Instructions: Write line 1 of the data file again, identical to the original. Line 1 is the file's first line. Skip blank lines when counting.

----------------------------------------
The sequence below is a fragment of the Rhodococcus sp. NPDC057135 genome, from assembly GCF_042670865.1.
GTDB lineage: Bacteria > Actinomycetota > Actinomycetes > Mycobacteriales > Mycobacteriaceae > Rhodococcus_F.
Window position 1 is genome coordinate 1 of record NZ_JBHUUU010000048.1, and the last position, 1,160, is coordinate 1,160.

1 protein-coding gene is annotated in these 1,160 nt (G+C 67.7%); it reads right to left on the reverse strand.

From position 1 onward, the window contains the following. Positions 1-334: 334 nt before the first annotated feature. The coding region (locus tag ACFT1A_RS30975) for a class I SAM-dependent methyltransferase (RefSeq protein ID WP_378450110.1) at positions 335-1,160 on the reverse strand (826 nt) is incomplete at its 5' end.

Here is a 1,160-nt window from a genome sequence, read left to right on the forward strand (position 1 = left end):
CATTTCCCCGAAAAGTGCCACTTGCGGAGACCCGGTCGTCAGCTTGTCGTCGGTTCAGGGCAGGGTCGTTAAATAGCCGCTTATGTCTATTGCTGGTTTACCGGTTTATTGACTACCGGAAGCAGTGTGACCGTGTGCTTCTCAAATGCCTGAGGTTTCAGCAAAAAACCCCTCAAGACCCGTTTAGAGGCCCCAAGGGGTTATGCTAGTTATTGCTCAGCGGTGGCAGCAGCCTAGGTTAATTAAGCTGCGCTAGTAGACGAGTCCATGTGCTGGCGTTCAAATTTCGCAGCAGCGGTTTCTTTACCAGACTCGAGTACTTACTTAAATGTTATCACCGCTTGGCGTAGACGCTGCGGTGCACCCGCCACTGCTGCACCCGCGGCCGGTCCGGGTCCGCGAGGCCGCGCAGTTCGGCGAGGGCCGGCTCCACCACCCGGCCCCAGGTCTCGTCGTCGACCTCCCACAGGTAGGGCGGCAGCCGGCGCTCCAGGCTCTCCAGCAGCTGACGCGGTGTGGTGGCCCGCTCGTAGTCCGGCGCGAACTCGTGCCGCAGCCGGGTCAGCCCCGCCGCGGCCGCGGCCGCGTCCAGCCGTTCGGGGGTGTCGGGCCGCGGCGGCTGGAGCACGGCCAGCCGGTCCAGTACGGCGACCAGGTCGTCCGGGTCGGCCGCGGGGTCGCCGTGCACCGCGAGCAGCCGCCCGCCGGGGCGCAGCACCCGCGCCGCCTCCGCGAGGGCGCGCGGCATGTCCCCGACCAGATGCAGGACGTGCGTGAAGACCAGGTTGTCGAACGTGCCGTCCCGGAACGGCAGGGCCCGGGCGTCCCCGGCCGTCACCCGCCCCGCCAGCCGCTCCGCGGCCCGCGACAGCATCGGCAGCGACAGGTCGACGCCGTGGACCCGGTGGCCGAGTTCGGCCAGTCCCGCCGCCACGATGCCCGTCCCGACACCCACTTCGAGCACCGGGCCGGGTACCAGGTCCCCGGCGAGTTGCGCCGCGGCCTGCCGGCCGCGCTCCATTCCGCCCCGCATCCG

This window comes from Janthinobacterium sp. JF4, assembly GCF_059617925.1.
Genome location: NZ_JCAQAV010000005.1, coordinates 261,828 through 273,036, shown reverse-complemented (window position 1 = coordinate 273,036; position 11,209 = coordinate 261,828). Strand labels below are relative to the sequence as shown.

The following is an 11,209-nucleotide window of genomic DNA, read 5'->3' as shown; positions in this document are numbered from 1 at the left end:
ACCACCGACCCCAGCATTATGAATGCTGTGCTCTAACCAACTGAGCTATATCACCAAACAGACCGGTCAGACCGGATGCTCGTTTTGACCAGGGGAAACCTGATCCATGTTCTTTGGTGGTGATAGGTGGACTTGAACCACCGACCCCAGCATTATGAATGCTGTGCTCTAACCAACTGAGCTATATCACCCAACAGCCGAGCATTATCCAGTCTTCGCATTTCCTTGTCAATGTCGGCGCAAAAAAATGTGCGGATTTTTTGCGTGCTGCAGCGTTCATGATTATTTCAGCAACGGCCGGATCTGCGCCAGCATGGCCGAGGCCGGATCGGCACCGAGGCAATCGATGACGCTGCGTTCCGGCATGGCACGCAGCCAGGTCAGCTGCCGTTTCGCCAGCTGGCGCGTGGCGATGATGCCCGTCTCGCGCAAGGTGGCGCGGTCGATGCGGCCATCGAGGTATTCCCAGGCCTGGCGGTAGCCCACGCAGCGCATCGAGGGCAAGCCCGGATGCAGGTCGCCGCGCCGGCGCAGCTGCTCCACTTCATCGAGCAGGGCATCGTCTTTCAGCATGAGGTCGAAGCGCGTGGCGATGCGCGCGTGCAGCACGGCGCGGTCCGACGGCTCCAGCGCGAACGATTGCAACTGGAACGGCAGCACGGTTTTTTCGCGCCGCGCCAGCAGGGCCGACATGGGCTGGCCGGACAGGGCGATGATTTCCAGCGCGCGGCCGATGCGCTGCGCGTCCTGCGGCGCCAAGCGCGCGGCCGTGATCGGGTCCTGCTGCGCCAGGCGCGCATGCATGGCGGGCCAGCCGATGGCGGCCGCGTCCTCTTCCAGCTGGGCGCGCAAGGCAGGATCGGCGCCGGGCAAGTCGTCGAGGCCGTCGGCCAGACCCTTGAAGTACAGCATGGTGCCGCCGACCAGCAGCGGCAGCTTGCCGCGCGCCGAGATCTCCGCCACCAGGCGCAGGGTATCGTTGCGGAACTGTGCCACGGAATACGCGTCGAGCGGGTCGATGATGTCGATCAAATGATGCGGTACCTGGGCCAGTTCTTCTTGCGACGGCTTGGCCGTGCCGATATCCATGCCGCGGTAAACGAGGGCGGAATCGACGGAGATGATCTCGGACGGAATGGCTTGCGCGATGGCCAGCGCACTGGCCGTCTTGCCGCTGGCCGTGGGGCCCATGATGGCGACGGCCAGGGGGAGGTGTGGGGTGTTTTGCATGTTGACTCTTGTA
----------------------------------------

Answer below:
The sequence below is a fragment of the Rhodococcus sp. NPDC057135 genome, from assembly GCF_042670865.1.